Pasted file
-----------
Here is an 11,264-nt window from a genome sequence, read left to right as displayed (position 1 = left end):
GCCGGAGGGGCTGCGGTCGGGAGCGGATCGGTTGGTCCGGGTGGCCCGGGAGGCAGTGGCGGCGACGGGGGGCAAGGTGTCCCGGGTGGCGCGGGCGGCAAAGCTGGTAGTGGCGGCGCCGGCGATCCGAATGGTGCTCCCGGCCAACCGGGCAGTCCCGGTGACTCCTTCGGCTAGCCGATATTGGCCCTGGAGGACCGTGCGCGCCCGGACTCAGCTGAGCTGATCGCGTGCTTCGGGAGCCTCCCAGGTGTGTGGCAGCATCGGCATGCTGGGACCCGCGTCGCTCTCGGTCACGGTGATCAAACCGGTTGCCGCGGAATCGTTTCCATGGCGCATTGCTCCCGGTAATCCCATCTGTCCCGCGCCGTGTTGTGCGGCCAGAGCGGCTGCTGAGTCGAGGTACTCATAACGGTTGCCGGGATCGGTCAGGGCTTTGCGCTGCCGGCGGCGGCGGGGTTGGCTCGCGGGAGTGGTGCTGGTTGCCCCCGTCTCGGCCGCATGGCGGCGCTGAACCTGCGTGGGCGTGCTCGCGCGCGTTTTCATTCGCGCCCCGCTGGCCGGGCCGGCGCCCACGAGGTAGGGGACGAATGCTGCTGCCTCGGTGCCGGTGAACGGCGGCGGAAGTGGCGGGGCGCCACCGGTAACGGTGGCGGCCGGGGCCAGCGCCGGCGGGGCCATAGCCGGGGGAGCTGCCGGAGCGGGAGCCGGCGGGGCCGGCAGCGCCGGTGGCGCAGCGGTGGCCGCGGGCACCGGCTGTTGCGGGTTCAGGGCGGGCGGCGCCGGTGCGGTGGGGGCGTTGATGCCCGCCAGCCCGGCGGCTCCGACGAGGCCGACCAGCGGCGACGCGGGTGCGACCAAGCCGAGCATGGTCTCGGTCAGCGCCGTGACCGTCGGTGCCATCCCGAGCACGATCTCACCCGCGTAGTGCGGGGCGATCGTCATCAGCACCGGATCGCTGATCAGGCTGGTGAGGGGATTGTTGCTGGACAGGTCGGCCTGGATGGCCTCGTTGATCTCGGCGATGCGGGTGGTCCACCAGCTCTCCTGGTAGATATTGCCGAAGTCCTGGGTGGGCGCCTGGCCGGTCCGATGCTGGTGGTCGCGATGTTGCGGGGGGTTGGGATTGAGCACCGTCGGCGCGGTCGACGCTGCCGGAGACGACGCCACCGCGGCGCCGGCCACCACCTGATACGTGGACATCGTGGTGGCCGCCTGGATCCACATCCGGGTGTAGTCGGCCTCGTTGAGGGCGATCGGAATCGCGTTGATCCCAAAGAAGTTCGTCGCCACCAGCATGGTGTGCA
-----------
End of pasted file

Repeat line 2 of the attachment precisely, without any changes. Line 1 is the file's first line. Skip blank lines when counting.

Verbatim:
GCCGGAGGGGCTGCGGTCGGGAGCGGATCGGTTGGTCCGGGTGGCCCGGGAGGCAGTGGCGGCGACGGGGGGCAAGGTGTCCCGGGTGGCGCGGGCGGCAAAGCTGGTAGTGGCGGCGCCGGCGATCCGAATGGTGCTCCCGGCCAACCGGGCAGTCCCGGTGACTCCTTCGGCTAGCCGATATTGGCCCTGGAGGACCGTGCGCGCCCGGACTCAGCTGAGCTGATCGCGTGCTTCGGGAGCCTCCCAGGTGTGTGGCAGCATCGGCATGCTGGGACCCGCGTCGCTCTCGGTCACGGTGATCAAACCGGTTGCCGCGGAATCGTTTCCATGGCGCATTGCTCCCGGTAATCCCATCTGTCCCGCGCCGTGTTGTGCGGCCAGAGCGGCTGCTGAGTCGAGGTACTCATAACGGTTGCCGGGATCGGTCAGGGCTTTGCGCTGCCGGCGGCGGCGGGGTTGGCTCGCGGGAGTGGTGCTGGTTGCCCCCGTCTCGGCCGCATGGCGGCGCTGAACCTGCGTGGGCGTGCTCGCGCGCGTTTTCATTCGCGCCCCGCTGGCCGGGCCGGCGCCCACGAGGTAGGGGACGAATGCTGCTGCCTCGGTGCCGGTGAACGGCGGCGGAAGTGGCGGGGCGCCACCGGTAACGGTGGCGGCCGGGGCCAGCGCCGGCGGGGCCATAGCCGGGGGAGCTGCCGGAGCGGGAGCCGGCGGGGCCGGCAGCGCCGGTGGCGCAGCGGTGGCCGCGGGCACCGGCTGTTGCGGGTTCAGGGCGGGCGGCGCCGGTGCGGTGGGGGCGTTGATGCCCGCCAGCCCGGCGGCTCCGACGAGGCCGACCAGCGGCGACGCGGGTGCGACCAAGCCGAGCATGGTCTCGGTCAGCGCCGTGACCGTCGGTGCCATCCCGAGCACGATCTCACCCGCGTAGTGCGGGGCGATCGTCATCAGCACCGGATCGCTGATCAGGCTGGTGAGGGGATTGTTGCTGGACAGGTCGGCCTGGATGGCCTCGTTGATCTCGGCGATGCGGGTGGTCCACCAGCTCTCCTGGTAGATATTGCCGAAGTCCTGGGTGGGCGCCTGGCCGGTCCGATGCTGGTGGTCGCGATGTTGCGGGGGGTTGGGATTGAGCACCGTCGGCGCGGTCGACGCTGCCGGAGACGACGCCACCGCGGCGCCGGCCACCACCTGATACGTGGACATCGTGGTGGCCGCCTGGATCCACATCCGGGTGTAGTCGGCCTCGTTGAGGGCGATCGGAATCGCGTTGATCCCAAAGAAGTTCGTCGCCACCAGCATGGTGTGCA